As a result of the intense conflict between Arabs and Zionists in sports, when the Palestinians realized how Zionist hegemony was affecting their sports movement (that has been suspended due to the 1936-39 Revolt), they pooled their forces and re-formed the Palestinian Sports Federation PSF in 1944 (which had been formed in 1931). It operated until 1947. It ultimately became a rival to the Palestine Football Association (founded in 1928), which was dominated by Zionists and represented Palestine in FIFA. To represent Palestine, the PSF applied to the International Football Federation FIFA. As a result, its bid was rejected because, according to the International Federation, Palestine cannot be represented by two federations at the same time.


   However, this attempt to join the International Federation constituted an ideological conflict over the right of Palestinians, who made up the majority of the population, to represent Palestine. At the FIFA conference in 1946, many debates and arguments took place in this regard. That was ultimately in the Palestinian national movement's best interest. 


  As an added point, the Islamic Sports Club was also responsible for the birth of the paramilitary Al-Najada organization back in the 1940s. It is evident from this that Arab clubs in Palestine during that period were highly influenced by nationalistic intellectual tendencies. It is also to be noted that the presence of many Scout teams within social sports clubs in Palestine has had a positive impact on strengthening the patriotic spirit of Palestinian youths. It was great to see the scouts play national anthems and raise Palestinian flags, which helped spread patriotic spirit.


   Many social sports clubs and service centers have been set up in Palestinian refugee camps in the diaspora after the Nakba (catastrophe of 1948). Some of them were affiliated with the United Nations Relief and Works Agency for Refugee Employment UNRWA, because of the Nakba. Clubs such as these played a very important role not only on a social level, but also on a national level. As a result, there was an intellectual and political reverberation associated with their sport activities, as they grew and developed.


   Participating in the Arab Games and the Friendship Tournament GANEFO in Phnom Penh Cambodia in 1966 was unquestionably a demonstration of Palestinian national identity and proof of the Palestinian people's existence. As a result of the Nakba, when the Palestinian sports movement's center became the Gaza Strip, the Palestinian Sports Federation PSF was established in 1962. At the time, Palestine's application to become a member of the International Federation of Association Football (FIFA) at that time was a way for the Palestinian people to draw the attention of the world to their presence and to the Palestinian issue. As a result of the correspondence between the PSF and FIFA, the former has provided a comprehensive explanation of the nature of the dispersion conditions Palestinians were experiencing. The PSF, however, was not able to join FIFA since the International Federation considered the Gaza Strip to be a "territory" under Egyptian control.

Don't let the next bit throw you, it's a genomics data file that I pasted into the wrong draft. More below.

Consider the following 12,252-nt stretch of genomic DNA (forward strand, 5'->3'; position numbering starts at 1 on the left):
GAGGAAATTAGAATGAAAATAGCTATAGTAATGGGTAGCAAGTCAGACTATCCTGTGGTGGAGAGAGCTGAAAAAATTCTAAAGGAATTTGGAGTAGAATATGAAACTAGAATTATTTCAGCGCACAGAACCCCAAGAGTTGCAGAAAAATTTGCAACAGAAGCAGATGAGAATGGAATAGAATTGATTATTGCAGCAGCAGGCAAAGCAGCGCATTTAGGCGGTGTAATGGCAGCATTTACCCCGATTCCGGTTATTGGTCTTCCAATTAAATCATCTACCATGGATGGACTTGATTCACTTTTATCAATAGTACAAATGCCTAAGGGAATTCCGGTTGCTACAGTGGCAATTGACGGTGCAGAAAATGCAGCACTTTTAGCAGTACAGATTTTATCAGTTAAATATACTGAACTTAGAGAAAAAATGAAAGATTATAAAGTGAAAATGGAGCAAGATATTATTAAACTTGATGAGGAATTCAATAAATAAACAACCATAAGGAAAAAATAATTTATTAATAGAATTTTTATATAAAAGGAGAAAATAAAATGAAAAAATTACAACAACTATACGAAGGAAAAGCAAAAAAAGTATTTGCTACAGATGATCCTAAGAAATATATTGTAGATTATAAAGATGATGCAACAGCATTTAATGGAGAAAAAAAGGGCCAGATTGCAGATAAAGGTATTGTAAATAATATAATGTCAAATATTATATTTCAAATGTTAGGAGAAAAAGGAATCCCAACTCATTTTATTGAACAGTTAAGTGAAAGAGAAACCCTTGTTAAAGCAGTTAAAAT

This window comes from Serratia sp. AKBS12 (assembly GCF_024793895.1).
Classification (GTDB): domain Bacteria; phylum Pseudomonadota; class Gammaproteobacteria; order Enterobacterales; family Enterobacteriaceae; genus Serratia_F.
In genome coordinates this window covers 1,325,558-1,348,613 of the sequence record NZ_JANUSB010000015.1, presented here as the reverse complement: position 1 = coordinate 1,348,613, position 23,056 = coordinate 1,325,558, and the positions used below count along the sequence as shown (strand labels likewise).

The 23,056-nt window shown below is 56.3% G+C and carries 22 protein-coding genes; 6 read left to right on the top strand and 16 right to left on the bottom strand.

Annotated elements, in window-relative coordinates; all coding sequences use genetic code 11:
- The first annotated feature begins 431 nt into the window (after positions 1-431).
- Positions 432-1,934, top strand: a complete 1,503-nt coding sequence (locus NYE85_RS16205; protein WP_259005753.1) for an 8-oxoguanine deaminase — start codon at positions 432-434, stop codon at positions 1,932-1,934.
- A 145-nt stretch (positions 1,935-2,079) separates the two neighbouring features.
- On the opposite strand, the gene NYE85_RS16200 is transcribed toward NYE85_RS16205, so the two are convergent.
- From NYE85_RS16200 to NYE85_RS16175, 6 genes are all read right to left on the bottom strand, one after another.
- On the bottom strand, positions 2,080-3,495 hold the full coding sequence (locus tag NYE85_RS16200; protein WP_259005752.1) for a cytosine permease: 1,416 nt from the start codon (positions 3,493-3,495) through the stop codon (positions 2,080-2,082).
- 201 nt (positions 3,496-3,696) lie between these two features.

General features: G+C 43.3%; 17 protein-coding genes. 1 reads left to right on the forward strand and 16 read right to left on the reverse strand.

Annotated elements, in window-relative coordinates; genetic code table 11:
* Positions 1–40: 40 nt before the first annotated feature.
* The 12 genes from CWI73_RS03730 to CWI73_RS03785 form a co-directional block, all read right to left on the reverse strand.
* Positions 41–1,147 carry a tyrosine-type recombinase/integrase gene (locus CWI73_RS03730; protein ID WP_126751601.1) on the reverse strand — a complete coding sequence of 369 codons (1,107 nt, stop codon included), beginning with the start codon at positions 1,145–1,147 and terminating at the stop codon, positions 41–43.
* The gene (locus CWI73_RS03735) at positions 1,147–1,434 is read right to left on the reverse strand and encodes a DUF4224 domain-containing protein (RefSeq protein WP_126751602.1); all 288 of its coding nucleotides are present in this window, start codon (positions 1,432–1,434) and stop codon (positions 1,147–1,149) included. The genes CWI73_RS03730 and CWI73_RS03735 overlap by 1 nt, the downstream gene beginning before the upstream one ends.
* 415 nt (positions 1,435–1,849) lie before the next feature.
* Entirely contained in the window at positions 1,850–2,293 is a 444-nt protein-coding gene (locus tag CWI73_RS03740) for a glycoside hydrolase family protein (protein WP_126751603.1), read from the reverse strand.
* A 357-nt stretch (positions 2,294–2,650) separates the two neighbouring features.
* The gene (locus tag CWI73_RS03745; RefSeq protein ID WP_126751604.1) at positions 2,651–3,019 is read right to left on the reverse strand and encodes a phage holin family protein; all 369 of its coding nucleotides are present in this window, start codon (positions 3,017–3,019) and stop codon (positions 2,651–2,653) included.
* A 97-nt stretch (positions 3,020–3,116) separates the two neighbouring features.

Due to the emergence of the Palestinian Liberation Organization in the 1960s, the Supreme Council for Youth Welfare was established in 1969 (in 1974, the name of the Council was changed to the Supreme Council for Youth and Sports). As an aside, it needs to be said that, from the very beginning, the goal of the establishment of this council was not only to improve the physical and mental health of the younger generations and to refine their character in a sense of belonging, but also to use sport as a means of promoting the Palestinian issue.

   Since 1967, sports activity has been intertwined with nationalism. This is largely due to the nature of the circumstances that the Palestinian people had to endure during that period of time. Sports activities took place in the Gaza Strip and the West Bank were in parallel with the national movement, and they were often coordinated with it as well. Many of the clubs were under the control of Palestinian factions under the Palestine Liberation Organization umbrella. A clear Palestinian ideology in sports emerged after Palestine joined the International Federation of Association Football (FIFA) in 1998. As a result of this membership, Palestine became the center of attention in the world of sports.  Palestinians have been able to express their identity and hardships under Israeli occupation on a global scale despite the double standard FIFA applies to the Palestinian issue. It is still a fact that despite the reservations we have about the Oslo Accords, and the devastating consequences they have for our people, that there is still a sense of nationalistic sentiment, as far as sports are concerned, in Palestine.